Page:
Reaching ‘The End,’ Then Not by R Thomas Brown

Pleased to welcome R. Thomas Brown to the blog today to talk about what happens when an author thinks he’s reached ‘The End’ of a work, only to realize it may well just be the beginning. That happened to Brown with his newest release, Hill Country, which I’ll be reviewing tomorrow.

Reaching The End, Then Not by Ron BrownWriting “The End” felt great. The story felt good. Seemed I’d pulled off the rather odd inspiration. I was watching The Maltese Falcon (which I do often) and wanted to tell a variant of it. Not the nuts of bolts of it, but the twists and turns and the costly pursuit of something that is revealed to be a lie. I certainly had false starts trying to craft the story, but there I was, done, with a tight narrative around a single character. A sometimes nasty crime novella.

When Snubnose Press picked it up, I knew it was in good hands. The releases to that date were strong and everything since then has been top notch. All in all, it was a great feeling. Then Brian, the editor at Snubnose, made a little comment. He simply notes that there was a good amount of action and that an exploration of some of the other characters would probably work if done well.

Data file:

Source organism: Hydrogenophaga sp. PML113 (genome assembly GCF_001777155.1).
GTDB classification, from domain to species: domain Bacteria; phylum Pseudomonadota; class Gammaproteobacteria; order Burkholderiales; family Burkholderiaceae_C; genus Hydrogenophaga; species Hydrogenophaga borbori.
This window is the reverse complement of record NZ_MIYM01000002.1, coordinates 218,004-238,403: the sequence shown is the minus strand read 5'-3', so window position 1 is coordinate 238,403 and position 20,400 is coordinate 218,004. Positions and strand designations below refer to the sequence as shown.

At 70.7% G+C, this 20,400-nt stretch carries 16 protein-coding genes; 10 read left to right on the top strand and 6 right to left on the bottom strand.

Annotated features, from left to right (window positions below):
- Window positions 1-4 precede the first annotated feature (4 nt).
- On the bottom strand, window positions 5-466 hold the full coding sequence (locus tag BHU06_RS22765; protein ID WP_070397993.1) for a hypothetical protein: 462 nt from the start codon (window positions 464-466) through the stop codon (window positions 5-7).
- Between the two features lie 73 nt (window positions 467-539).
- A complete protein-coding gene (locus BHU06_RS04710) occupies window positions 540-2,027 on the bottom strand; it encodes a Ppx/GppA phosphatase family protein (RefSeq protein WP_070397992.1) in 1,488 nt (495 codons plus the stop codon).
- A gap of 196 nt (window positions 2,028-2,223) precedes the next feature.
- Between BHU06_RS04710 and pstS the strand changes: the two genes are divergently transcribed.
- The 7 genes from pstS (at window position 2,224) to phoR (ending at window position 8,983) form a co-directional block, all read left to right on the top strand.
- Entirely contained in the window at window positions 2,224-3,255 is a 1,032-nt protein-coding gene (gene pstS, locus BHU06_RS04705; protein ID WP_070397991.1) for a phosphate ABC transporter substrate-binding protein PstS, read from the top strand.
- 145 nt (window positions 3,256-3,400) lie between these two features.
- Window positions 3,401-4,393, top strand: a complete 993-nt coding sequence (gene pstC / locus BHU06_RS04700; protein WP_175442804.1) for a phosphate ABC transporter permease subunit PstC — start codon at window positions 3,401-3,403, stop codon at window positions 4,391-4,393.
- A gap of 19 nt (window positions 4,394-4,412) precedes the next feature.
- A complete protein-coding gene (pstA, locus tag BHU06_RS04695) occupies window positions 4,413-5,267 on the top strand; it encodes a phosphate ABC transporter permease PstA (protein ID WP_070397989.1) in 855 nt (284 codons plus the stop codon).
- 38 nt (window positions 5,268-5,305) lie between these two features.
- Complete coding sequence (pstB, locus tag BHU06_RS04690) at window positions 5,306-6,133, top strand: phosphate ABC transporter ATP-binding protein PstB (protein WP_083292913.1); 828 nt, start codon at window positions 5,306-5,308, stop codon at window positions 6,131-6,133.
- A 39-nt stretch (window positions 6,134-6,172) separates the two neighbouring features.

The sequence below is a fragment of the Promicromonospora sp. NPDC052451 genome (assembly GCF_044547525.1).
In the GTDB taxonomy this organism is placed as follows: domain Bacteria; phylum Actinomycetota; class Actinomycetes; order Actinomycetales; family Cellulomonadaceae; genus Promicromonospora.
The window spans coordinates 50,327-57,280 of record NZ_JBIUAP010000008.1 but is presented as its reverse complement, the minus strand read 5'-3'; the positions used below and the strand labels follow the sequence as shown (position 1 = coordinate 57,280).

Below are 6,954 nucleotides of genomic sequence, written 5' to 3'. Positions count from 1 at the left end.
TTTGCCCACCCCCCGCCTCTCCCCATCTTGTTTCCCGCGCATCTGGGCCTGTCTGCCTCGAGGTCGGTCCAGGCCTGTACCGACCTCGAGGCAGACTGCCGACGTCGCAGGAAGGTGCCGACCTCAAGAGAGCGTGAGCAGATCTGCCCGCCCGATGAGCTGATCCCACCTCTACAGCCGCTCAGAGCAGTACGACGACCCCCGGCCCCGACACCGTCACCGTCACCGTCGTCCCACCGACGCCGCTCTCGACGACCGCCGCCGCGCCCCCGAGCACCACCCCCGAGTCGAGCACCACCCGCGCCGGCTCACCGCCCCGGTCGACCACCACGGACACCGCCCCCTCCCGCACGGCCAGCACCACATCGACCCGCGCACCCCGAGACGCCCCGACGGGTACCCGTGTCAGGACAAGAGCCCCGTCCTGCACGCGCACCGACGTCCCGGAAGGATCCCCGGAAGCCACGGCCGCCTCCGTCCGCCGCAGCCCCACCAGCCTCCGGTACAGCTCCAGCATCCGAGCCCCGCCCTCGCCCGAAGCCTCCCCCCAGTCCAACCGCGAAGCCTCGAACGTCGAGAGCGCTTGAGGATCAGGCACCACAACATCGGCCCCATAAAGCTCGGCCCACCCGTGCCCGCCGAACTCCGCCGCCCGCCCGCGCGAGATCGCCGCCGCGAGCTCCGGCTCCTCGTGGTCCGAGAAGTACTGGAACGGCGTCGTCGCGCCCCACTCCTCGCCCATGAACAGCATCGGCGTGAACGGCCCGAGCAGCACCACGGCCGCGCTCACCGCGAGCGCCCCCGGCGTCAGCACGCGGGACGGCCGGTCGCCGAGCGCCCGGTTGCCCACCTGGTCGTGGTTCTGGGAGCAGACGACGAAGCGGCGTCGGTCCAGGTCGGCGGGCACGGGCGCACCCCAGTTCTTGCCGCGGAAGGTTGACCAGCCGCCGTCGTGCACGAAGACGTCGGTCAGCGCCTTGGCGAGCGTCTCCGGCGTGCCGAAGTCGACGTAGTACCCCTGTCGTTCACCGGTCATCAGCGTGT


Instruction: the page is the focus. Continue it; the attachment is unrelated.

That’s was where “The End” vanished. Working with Brian, I added almost the full length of what I had done again. Subplots grew, minor characters were explored, a few plotting changes were made to accommodate the new material. It was in lots of ways more work than the initial writing. But it was all worth it. The novel that emerged was stronger, deeper and more satisfying than the initial work.

It wasn’t what I initially set out to write, but it’s what I would have written had I thought about it. Thankfully, I had an editor that helped me see new things and then left me to explore the things I felt were fitting.

When I reached “The End” again, it felt great.

R Thomas Brown writes about damaged people and their struggle to deal with the chaos life has tossed their way. Whether it be a discovered murder, the barrel of gun, a bat to the head or a mysterious voice only they can hear, it’s the reaction and attempt to make sense of the new reality that Brown likes to explore. In addition to Hill Country, was just published by Snubnose Press, Brown is also the author of Merciless Pact and the collections Mayhem and Ghost Stories. You can catch up with R Thomas Brown at his blog, Criminal Thoughts and on Twitter.
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2 Comments

  • Elizabeth A. White

    March 1, 2012 - 1:25 pm

    This is a great example of why everyone, no matter how skillful they may be, needs an editor. Sometimes editors just have a perspective on the story that the author simply can’t because the author is too close to it.

  • sabrina ogden

    March 1, 2012 - 12:02 pm

    Snubnose is a great place to be with, and I’m super happy you’re part of their family. I’m looking forward to reading Hill Country, Mr. Brown. After reading your previous work, I’m sure I’ll love it.